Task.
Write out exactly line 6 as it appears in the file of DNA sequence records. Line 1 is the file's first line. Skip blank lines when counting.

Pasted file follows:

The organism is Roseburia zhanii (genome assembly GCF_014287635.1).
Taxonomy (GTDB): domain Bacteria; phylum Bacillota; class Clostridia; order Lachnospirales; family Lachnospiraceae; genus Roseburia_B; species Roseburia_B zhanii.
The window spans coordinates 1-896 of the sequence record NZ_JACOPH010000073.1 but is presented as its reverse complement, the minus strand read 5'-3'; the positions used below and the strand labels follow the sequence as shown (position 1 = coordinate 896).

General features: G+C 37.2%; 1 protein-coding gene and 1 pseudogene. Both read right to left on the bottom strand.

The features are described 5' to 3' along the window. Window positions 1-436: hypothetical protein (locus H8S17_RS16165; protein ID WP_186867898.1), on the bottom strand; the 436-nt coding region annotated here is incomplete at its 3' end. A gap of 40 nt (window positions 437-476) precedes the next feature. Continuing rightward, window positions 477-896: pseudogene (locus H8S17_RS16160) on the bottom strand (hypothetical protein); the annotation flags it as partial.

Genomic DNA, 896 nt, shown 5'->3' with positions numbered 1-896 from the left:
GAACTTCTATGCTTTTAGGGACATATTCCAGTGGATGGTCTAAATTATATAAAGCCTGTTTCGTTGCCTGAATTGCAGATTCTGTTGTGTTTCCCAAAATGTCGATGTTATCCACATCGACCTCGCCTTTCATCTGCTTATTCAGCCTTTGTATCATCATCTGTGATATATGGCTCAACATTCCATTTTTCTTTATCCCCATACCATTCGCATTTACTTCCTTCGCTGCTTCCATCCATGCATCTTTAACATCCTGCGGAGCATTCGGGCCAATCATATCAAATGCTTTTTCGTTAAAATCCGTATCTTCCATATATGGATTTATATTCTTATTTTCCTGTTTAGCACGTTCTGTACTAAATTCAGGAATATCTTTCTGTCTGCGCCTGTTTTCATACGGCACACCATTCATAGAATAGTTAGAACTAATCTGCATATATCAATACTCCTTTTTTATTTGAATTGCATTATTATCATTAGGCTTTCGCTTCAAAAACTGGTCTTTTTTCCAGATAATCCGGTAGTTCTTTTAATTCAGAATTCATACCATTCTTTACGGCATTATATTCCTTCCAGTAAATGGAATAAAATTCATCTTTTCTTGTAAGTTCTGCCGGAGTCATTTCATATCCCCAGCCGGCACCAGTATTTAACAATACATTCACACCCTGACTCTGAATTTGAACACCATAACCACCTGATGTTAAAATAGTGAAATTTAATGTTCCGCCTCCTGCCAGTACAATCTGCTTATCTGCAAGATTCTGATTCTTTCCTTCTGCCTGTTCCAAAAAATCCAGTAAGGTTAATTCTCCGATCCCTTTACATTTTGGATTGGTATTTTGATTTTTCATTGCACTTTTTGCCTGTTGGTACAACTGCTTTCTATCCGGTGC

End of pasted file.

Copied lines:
Genomic DNA, 896 nt, shown 5'->3' with positions numbered 1-896 from the left: